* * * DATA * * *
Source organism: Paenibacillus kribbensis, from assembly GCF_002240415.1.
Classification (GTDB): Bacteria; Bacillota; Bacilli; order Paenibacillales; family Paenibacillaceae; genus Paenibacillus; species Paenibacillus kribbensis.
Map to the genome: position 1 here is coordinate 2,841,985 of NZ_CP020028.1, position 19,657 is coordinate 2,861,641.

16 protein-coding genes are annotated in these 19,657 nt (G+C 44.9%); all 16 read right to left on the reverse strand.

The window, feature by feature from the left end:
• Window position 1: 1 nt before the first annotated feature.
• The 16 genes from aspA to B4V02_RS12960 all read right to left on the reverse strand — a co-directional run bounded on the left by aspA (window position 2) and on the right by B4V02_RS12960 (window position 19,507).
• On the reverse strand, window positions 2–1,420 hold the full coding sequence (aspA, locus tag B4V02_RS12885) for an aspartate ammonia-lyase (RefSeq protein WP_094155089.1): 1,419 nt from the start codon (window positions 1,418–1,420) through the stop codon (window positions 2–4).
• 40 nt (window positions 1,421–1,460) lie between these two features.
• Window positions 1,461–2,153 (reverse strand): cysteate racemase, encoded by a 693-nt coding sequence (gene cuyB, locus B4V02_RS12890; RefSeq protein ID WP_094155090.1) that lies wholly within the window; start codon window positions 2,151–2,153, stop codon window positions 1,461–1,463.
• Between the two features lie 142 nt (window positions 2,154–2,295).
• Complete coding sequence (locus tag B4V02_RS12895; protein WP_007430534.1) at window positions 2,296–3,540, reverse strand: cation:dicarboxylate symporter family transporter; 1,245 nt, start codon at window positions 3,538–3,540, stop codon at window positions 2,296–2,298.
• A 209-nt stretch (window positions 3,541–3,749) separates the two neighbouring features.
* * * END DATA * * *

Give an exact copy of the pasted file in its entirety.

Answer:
Source organism: Paenibacillus kribbensis, from assembly GCF_002240415.1.
Classification (GTDB): Bacteria; Bacillota; Bacilli; order Paenibacillales; family Paenibacillaceae; genus Paenibacillus; species Paenibacillus kribbensis.
Map to the genome: position 1 here is coordinate 2,841,985 of NZ_CP020028.1, position 19,657 is coordinate 2,861,641.

16 protein-coding genes are annotated in these 19,657 nt (G+C 44.9%); all 16 read right to left on the reverse strand.

The window, feature by feature from the left end:
• Window position 1: 1 nt before the first annotated feature.
• The 16 genes from aspA to B4V02_RS12960 all read right to left on the reverse strand — a co-directional run bounded on the left by aspA (window position 2) and on the right by B4V02_RS12960 (window position 19,507).
• On the reverse strand, window positions 2–1,420 hold the full coding sequence (aspA, locus tag B4V02_RS12885) for an aspartate ammonia-lyase (RefSeq protein WP_094155089.1): 1,419 nt from the start codon (window positions 1,418–1,420) through the stop codon (window positions 2–4).
• 40 nt (window positions 1,421–1,460) lie between these two features.
• Window positions 1,461–2,153 (reverse strand): cysteate racemase, encoded by a 693-nt coding sequence (gene cuyB, locus B4V02_RS12890; RefSeq protein ID WP_094155090.1) that lies wholly within the window; start codon window positions 2,151–2,153, stop codon window positions 1,461–1,463.
• Between the two features lie 142 nt (window positions 2,154–2,295).
• Complete coding sequence (locus tag B4V02_RS12895; protein WP_007430534.1) at window positions 2,296–3,540, reverse strand: cation:dicarboxylate symporter family transporter; 1,245 nt, start codon at window positions 3,538–3,540, stop codon at window positions 2,296–2,298.
• A 209-nt stretch (window positions 3,541–3,749) separates the two neighbouring features.